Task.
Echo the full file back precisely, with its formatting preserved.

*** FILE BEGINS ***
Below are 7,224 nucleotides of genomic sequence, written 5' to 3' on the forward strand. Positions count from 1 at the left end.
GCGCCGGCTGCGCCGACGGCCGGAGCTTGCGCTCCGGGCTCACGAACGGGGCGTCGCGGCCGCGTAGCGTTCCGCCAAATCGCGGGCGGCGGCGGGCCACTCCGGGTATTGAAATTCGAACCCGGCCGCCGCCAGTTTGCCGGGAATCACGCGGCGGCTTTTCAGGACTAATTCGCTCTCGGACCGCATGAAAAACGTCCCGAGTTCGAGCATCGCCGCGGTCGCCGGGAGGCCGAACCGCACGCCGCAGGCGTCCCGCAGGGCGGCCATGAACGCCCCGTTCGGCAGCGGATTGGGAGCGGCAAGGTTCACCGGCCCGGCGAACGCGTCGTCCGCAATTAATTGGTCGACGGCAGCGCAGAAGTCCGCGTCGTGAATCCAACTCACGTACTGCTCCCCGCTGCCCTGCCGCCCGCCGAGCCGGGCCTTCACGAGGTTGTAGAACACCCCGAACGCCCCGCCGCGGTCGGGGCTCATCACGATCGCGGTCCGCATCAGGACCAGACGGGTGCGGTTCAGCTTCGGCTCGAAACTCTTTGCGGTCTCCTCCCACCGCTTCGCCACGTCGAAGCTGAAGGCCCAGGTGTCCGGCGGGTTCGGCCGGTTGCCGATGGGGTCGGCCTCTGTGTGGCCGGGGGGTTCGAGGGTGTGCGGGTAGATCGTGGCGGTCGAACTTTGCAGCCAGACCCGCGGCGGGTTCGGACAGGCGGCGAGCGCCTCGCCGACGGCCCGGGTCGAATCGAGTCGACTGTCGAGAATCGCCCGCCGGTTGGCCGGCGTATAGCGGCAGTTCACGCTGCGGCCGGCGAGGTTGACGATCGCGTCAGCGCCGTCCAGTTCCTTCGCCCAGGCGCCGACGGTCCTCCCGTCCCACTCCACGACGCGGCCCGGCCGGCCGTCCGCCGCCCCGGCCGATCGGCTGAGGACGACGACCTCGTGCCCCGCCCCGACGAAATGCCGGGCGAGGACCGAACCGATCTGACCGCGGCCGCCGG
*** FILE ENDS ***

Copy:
Below are 7,224 nucleotides of genomic sequence, written 5' to 3' on the forward strand. Positions count from 1 at the left end.
GCGCCGGCTGCGCCGACGGCCGGAGCTTGCGCTCCGGGCTCACGAACGGGGCGTCGCGGCCGCGTAGCGTTCCGCCAAATCGCGGGCGGCGGCGGGCCACTCCGGGTATTGAAATTCGAACCCGGCCGCCGCCAGTTTGCCGGGAATCACGCGGCGGCTTTTCAGGACTAATTCGCTCTCGGACCGCATGAAAAACGTCCCGAGTTCGAGCATCGCCGCGGTCGCCGGGAGGCCGAACCGCACGCCGCAGGCGTCCCGCAGGGCGGCCATGAACGCCCCGTTCGGCAGCGGATTGGGAGCGGCAAGGTTCACCGGCCCGGCGAACGCGTCGTCCGCAATTAATTGGTCGACGGCAGCGCAGAAGTCCGCGTCGTGAATCCAACTCACGTACTGCTCCCCGCTGCCCTGCCGCCCGCCGAGCCGGGCCTTCACGAGGTTGTAGAACACCCCGAACGCCCCGCCGCGGTCGGGGCTCATCACGATCGCGGTCCGCATCAGGACCAGACGGGTGCGGTTCAGCTTCGGCTCGAAACTCTTTGCGGTCTCCTCCCACCGCTTCGCCACGTCGAAGCTGAAGGCCCAGGTGTCCGGCGGGTTCGGCCGGTTGCCGATGGGGTCGGCCTCTGTGTGGCCGGGGGGTTCGAGGGTGTGCGGGTAGATCGTGGCGGTCGAACTTTGCAGCCAGACCCGCGGCGGGTTCGGACAGGCGGCGAGCGCCTCGCCGACGGCCCGGGTCGAATCGAGTCGACTGTCGAGAATCGCCCGCCGGTTGGCCGGCGTATAGCGGCAGTTCACGCTGCGGCCGGCGAGGTTGACGATCGCGTCAGCGCCGTCCAGTTCCTTCGCCCAGGCGCCGACGGTCCTCCCGTCCCACTCCACGACGCGGCCCGGCCGGCCGTCCGCCGCCCCGGCCGATCGGCTGAGGACGACGACCTCGTGCCCCGCCCCGACGAAATGCCGGGCGAGGACCGAACCGATCTGACCGCGGCCGCCGG